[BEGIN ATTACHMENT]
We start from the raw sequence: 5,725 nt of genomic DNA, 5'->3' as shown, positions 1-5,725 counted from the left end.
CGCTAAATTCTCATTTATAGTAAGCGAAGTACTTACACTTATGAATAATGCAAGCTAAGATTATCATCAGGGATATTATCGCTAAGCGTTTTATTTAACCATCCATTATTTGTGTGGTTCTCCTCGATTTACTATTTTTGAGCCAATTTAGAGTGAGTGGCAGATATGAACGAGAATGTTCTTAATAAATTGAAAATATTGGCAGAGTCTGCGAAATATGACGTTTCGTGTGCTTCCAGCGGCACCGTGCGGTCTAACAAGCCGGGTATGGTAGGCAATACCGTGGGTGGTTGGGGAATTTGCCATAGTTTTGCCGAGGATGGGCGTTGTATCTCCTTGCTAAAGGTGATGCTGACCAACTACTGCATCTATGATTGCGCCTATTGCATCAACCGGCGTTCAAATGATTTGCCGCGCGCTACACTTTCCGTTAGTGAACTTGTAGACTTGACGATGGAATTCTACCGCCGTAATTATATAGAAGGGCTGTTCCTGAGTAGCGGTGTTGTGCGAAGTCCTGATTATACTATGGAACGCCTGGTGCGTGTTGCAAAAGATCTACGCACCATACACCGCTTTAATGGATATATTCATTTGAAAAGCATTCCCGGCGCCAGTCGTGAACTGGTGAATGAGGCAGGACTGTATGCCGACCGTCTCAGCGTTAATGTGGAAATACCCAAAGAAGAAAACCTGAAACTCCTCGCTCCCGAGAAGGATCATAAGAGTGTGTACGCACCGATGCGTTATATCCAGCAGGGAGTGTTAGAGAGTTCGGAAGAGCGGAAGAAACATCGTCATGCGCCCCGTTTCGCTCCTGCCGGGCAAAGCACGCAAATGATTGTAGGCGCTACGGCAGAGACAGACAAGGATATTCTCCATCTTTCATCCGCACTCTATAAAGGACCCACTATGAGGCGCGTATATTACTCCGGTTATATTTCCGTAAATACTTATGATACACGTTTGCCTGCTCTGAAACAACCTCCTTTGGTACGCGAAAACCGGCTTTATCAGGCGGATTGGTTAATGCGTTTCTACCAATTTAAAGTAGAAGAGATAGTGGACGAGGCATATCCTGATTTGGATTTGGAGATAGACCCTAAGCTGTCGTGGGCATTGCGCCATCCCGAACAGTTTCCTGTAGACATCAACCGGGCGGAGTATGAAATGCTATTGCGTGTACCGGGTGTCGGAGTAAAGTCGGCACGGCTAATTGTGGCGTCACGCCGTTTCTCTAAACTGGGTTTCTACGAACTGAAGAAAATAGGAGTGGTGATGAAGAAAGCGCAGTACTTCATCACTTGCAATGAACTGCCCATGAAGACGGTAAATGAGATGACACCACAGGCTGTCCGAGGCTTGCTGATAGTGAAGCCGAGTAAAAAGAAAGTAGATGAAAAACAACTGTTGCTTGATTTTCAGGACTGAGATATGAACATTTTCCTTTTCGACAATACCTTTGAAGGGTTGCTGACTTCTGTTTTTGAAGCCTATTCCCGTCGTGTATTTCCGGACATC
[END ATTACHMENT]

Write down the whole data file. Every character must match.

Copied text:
We start from the raw sequence: 5,725 nt of genomic DNA, 5'->3' as shown, positions 1-5,725 counted from the left end.
CGCTAAATTCTCATTTATAGTAAGCGAAGTACTTACACTTATGAATAATGCAAGCTAAGATTATCATCAGGGATATTATCGCTAAGCGTTTTATTTAACCATCCATTATTTGTGTGGTTCTCCTCGATTTACTATTTTTGAGCCAATTTAGAGTGAGTGGCAGATATGAACGAGAATGTTCTTAATAAATTGAAAATATTGGCAGAGTCTGCGAAATATGACGTTTCGTGTGCTTCCAGCGGCACCGTGCGGTCTAACAAGCCGGGTATGGTAGGCAATACCGTGGGTGGTTGGGGAATTTGCCATAGTTTTGCCGAGGATGGGCGTTGTATCTCCTTGCTAAAGGTGATGCTGACCAACTACTGCATCTATGATTGCGCCTATTGCATCAACCGGCGTTCAAATGATTTGCCGCGCGCTACACTTTCCGTTAGTGAACTTGTAGACTTGACGATGGAATTCTACCGCCGTAATTATATAGAAGGGCTGTTCCTGAGTAGCGGTGTTGTGCGAAGTCCTGATTATACTATGGAACGCCTGGTGCGTGTTGCAAAAGATCTACGCACCATACACCGCTTTAATGGATATATTCATTTGAAAAGCATTCCCGGCGCCAGTCGTGAACTGGTGAATGAGGCAGGACTGTATGCCGACCGTCTCAGCGTTAATGTGGAAATACCCAAAGAAGAAAACCTGAAACTCCTCGCTCCCGAGAAGGATCATAAGAGTGTGTACGCACCGATGCGTTATATCCAGCAGGGAGTGTTAGAGAGTTCGGAAGAGCGGAAGAAACATCGTCATGCGCCCCGTTTCGCTCCTGCCGGGCAAAGCACGCAAATGATTGTAGGCGCTACGGCAGAGACAGACAAGGATATTCTCCATCTTTCATCCGCACTCTATAAAGGACCCACTATGAGGCGCGTATATTACTCCGGTTATATTTCCGTAAATACTTATGATACACGTTTGCCTGCTCTGAAACAACCTCCTTTGGTACGCGAAAACCGGCTTTATCAGGCGGATTGGTTAATGCGTTTCTACCAATTTAAAGTAGAAGAGATAGTGGACGAGGCATATCCTGATTTGGATTTGGAGATAGACCCTAAGCTGTCGTGGGCATTGCGCCATCCCGAACAGTTTCCTGTAGACATCAACCGGGCGGAGTATGAAATGCTATTGCGTGTACCGGGTGTCGGAGTAAAGTCGGCACGGCTAATTGTGGCGTCACGCCGTTTCTCTAAACTGGGTTTCTACGAACTGAAGAAAATAGGAGTGGTGATGAAGAAAGCGCAGTACTTCATCACTTGCAATGAACTGCCCATGAAGACGGTAAATGAGATGACACCACAGGCTGTCCGAGGCTTGCTGATAGTGAAGCCGAGTAAAAAGAAAGTAGATGAAAAACAACTGTTGCTTGATTTTCAGGACTGAGATATGAACATTTTCCTTTTCGACAATACCTTTGAAGGGTTGCTGACTTCTGTTTTTGAAGCCTATTCCCGTCGTGTATTTCCGGACATC